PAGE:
A group of extremist illegal Israeli colonists cut, Sunday, many old “Roman” olive trees in the garden of the Ibrahimi Mosque, in Hebron, in the southern part of the occupied West Bank.
The head of the Public Relations office of the Waqf and Islamic Endowment Department in Hebron, Ra’ed Maswada, stated that the colonists were seen cutting the trees in the mosque’s garden, and that he informed the head of the department, Sheikh Ismael Abu al-Halawa, in addition to the director of the mosque, Hifthi Abu Sneina.
The officials instantly contacted the related parties to stop the ongoing attack, before the Palestinian District Coordination office contacted its Israel’s counterpart, and eventually the assailants were stopped, but the Israeli army did not apprehend them.
Maswada said that he, and his colleagues, demanded the army to act on preventing such violations, as the area is under full Israeli control, where soldiers are constantly present, especially in and near the illegal colonies and outposts, and around the holy site itself.
The Ibrahimi mosque is considered one of the holy sites of Islam. February 2019 will mark the 25th anniversary of the Ibrahimi Mosque Massacre, when an Israeli settler opened fire at Muslims observing the dawn prayers on a Ramadan morning, killing 29 worshipers and injuring 150 others before he was caught and killed by the crowds.
The settler, an American-Israeli physician identified as Barouch Goldstein, who resided in the ultra-fanatic Kiryat Arba settlement in Hebron, walked into the mosque as a large number of Muslim Ramadan worshippers, mainly elderly, were praying and opened fire at random from his Israeli army-issued machine gun leading to the large number of deaths and injuries.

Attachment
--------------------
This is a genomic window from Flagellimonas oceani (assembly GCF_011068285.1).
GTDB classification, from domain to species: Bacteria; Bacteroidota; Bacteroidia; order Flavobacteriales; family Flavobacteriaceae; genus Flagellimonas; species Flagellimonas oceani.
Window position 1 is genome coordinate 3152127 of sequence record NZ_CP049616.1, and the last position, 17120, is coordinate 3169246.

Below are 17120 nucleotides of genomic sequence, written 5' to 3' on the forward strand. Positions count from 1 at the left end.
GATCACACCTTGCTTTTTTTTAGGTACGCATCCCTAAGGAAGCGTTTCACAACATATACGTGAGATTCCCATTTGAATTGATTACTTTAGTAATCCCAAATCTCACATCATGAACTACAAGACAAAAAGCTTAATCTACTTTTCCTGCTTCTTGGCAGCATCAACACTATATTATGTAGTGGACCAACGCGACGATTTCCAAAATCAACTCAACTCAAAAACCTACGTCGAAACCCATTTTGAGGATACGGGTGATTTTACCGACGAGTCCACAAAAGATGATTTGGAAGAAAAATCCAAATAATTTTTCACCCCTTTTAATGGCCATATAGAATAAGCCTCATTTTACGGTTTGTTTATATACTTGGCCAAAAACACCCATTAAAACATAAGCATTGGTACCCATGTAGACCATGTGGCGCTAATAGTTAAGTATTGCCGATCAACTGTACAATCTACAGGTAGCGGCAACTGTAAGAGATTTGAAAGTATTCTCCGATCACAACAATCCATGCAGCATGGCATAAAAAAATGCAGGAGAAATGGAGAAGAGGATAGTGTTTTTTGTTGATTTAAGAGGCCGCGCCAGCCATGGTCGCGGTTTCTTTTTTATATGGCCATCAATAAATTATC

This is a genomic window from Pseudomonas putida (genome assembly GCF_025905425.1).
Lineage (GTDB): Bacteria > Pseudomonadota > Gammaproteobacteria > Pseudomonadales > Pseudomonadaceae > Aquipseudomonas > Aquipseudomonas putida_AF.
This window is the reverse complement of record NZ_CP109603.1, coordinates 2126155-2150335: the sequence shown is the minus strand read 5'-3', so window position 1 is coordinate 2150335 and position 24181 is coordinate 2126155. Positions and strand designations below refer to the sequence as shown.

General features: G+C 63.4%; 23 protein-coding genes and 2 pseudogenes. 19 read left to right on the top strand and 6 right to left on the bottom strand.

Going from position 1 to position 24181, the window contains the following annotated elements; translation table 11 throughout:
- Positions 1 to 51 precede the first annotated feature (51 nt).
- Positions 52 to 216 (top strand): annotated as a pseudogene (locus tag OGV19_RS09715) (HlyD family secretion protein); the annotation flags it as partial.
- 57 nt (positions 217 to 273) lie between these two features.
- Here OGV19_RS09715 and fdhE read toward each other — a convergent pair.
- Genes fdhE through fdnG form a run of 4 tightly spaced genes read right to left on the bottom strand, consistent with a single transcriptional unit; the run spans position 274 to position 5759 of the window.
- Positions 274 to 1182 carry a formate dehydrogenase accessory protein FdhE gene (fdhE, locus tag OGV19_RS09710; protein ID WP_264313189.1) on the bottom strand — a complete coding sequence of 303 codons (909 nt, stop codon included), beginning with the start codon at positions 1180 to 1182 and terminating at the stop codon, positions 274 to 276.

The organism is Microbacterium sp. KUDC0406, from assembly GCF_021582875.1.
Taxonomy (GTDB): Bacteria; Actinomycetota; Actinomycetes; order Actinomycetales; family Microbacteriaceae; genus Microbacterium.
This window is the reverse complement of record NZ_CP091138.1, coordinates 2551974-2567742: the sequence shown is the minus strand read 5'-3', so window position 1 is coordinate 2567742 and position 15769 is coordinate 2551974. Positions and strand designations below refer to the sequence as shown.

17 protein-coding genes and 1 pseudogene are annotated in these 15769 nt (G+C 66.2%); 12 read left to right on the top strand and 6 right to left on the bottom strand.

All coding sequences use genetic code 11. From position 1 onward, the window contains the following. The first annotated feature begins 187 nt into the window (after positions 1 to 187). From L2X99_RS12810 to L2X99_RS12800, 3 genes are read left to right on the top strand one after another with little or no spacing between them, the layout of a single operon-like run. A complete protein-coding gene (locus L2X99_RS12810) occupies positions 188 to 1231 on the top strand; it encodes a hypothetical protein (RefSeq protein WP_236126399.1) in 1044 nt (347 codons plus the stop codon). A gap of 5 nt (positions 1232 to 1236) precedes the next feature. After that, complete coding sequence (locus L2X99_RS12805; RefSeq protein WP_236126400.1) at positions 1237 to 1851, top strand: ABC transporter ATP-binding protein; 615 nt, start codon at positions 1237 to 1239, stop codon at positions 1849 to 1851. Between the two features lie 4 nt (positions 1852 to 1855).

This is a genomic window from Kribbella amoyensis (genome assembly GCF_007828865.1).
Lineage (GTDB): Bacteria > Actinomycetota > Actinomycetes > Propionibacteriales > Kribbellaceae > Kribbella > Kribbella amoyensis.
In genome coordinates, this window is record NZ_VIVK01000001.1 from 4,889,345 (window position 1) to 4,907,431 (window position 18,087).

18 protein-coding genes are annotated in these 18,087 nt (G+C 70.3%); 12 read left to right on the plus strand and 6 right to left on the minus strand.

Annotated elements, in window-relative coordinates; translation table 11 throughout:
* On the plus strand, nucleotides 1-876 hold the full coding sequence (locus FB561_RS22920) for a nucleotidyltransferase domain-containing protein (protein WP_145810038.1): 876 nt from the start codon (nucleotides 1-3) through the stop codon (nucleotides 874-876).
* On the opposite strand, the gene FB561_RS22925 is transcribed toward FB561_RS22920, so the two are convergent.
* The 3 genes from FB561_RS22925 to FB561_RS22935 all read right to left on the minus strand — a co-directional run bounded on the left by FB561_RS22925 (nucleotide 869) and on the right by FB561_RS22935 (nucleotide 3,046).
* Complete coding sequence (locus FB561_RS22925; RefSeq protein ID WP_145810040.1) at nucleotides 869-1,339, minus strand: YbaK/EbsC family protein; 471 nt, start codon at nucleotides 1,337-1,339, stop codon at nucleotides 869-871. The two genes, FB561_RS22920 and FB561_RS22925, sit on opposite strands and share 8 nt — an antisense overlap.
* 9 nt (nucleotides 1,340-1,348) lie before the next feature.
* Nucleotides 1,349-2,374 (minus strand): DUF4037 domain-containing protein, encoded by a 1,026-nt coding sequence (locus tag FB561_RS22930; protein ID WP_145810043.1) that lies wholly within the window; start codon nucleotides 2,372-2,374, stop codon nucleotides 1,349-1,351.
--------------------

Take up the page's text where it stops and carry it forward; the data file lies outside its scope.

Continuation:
Immediately following the massacre, Israel decided to punish the victims by closing down the old town of Hebron, where the Ibrahimi mosque is located, for six months. An all-Israeli committee was formed to probe the massacre, instead of punishing the settlers, to divide the mosque between Muslims and Jews, and to close down several commercial streets, most famously Shuhada Street, which remains closed for Palestinians until today. Army checkpoints were also set up to restrict the movement of Palestinians, while Israeli settlers continued to move freely and without any restrictions.
Twenty five years later, the mosque remains divided in half, with half of it for Muslim worshipers and the other half for Israeli settlers living on illegally colonized land in the Hebron area.